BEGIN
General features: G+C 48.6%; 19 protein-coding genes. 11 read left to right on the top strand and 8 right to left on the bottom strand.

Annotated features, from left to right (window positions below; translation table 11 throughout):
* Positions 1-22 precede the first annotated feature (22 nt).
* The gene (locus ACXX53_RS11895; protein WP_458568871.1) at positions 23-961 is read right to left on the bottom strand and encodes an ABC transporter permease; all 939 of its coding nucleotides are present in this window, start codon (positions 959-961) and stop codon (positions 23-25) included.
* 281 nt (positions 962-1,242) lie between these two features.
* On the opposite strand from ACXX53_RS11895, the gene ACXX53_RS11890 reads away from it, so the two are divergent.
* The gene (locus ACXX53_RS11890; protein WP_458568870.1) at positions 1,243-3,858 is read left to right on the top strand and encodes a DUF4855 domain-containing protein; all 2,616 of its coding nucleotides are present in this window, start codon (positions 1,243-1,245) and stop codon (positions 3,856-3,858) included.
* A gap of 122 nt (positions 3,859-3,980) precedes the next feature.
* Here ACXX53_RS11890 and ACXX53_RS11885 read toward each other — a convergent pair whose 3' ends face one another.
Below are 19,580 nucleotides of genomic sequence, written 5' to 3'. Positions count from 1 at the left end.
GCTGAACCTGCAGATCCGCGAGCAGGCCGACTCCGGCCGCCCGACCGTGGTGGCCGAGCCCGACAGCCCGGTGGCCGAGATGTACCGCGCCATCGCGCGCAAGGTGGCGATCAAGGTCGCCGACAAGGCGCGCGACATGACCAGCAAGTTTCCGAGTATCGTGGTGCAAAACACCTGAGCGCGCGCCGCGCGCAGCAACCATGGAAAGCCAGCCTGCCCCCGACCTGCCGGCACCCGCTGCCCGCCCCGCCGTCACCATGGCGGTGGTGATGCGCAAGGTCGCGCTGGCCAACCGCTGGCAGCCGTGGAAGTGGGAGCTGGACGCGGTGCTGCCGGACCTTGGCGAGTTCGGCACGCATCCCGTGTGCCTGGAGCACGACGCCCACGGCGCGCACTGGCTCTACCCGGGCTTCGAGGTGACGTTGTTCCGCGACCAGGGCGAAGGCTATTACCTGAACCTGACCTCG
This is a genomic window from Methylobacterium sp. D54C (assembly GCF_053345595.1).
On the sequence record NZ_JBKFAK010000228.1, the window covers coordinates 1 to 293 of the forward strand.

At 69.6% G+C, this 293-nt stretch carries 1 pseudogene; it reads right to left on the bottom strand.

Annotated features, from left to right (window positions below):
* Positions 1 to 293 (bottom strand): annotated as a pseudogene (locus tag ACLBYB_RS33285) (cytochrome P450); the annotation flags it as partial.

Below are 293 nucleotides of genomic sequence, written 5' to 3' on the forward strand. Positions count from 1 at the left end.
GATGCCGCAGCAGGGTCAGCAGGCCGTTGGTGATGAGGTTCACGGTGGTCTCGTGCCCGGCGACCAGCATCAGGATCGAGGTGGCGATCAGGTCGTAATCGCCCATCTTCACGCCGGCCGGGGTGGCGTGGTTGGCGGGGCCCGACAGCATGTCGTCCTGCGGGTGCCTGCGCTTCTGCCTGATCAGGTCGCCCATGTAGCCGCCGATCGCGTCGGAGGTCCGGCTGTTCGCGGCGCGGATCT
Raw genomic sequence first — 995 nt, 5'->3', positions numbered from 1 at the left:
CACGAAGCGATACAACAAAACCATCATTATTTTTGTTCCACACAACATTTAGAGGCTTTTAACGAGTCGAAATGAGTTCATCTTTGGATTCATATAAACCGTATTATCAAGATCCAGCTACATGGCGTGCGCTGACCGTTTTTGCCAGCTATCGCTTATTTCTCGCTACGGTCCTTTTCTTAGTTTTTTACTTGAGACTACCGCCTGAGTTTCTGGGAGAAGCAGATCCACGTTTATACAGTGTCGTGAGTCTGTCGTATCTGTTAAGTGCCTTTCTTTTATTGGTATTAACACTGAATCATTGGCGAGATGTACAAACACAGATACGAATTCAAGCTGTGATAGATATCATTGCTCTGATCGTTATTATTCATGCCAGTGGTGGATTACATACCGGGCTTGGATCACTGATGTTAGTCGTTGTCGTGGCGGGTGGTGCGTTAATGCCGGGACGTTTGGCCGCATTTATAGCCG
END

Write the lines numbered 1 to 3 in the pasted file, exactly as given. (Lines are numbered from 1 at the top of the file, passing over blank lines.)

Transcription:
General features: G+C 48.6%; 19 protein-coding genes. 11 read left to right on the top strand and 8 right to left on the bottom strand.

Annotated features, from left to right (window positions below; translation table 11 throughout):
* Positions 1-22 precede the first annotated feature (22 nt).